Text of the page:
Santiago de Compostela is also a UNESCO World Heritage Site, thanks to its well-preserved architecture and history. The city is home to many beautiful churches and buildings, and it is a popular tourist destination for those interested in Spanish culture and history.
This is a lovely little city located on the northwest coast of Spain. The city is known for its Roman ruins, medieval architecture, picturesque harbor, and stunning beaches. Visitors to A Coruña can enjoy a variety of activities, including biking, hiking, and exploring the city’s many historical sites.
If you’re planning a trip to A Coruña, be sure to add these must-see attractions to your list:
The Cathedral of Santa María de Coruña – This Gothic-style cathedral is one of the most important buildings in the city. It was built in the 14th century and is home to a stunning stained glass window.
Tower of Hercules (Torre de Hercules) – The city of A Coruña is home to the historic Tower of Hercules, the oldest lighthouse of Roman origin currently in operation in the world and declared a UNESCO World Heritage Site. Probably the lighthouse was built around the first century AD, and according to legend it was erected in honor of Hercules, the hero who arrived in Galicia to kill the giant Geryon, who dominated these lands in a fierce way.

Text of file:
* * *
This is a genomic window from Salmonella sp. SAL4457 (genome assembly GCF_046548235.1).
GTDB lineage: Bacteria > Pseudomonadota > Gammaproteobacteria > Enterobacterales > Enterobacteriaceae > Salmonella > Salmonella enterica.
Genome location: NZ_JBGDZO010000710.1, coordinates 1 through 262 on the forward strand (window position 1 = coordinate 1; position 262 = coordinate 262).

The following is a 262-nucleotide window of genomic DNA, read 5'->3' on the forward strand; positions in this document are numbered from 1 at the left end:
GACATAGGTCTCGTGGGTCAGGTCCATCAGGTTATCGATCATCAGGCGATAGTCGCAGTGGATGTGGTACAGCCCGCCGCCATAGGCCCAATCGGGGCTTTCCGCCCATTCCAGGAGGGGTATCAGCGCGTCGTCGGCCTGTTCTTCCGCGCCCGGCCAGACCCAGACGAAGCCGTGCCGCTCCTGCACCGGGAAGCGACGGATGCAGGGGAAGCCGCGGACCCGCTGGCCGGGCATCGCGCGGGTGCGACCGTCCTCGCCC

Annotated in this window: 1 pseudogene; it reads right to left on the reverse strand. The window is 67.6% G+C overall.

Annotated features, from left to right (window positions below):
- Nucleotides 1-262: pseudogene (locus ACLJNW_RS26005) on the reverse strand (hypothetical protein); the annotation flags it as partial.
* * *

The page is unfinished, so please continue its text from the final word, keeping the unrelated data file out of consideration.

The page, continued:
The tower is almost entirely open to visitors, with the exception of the top floor where the lantern is located. Climbing the steep stairs that compose it, you will be able to enjoy an enchanting view of the city and the Atlantic Ocean. The cost of the ticket is € 3.00
The Museum of Fine Arts, which opened in the 19th century, has a collection of paintings from different centuries. You can also visit the Asunción Real House to see pieces by Picasso, or enjoy futuristic architecture at A Espazo Galicia Contemporary Art Museum – MARCO, one of the best modern art museums in Europe.
Lugo was founded by the Romans between 26 and 12 BC. and it is the only city in Europe to be surrounded by the ancient Roman Walls that have remained practically intact. With 71 towers, up to 15 meters high and 2.5 km long, the walls are entirely accessible for free and have been included among the assets that are part of the UNESCO World Heritage Site.
In the city there are several historical attractions that are absolutely worth a visit, too. For example, the Roman Bridge, which crosses the Miño River, and the majestic Lugo Cathedral of Santa Maria de Lara, both dating back to the 3rd century.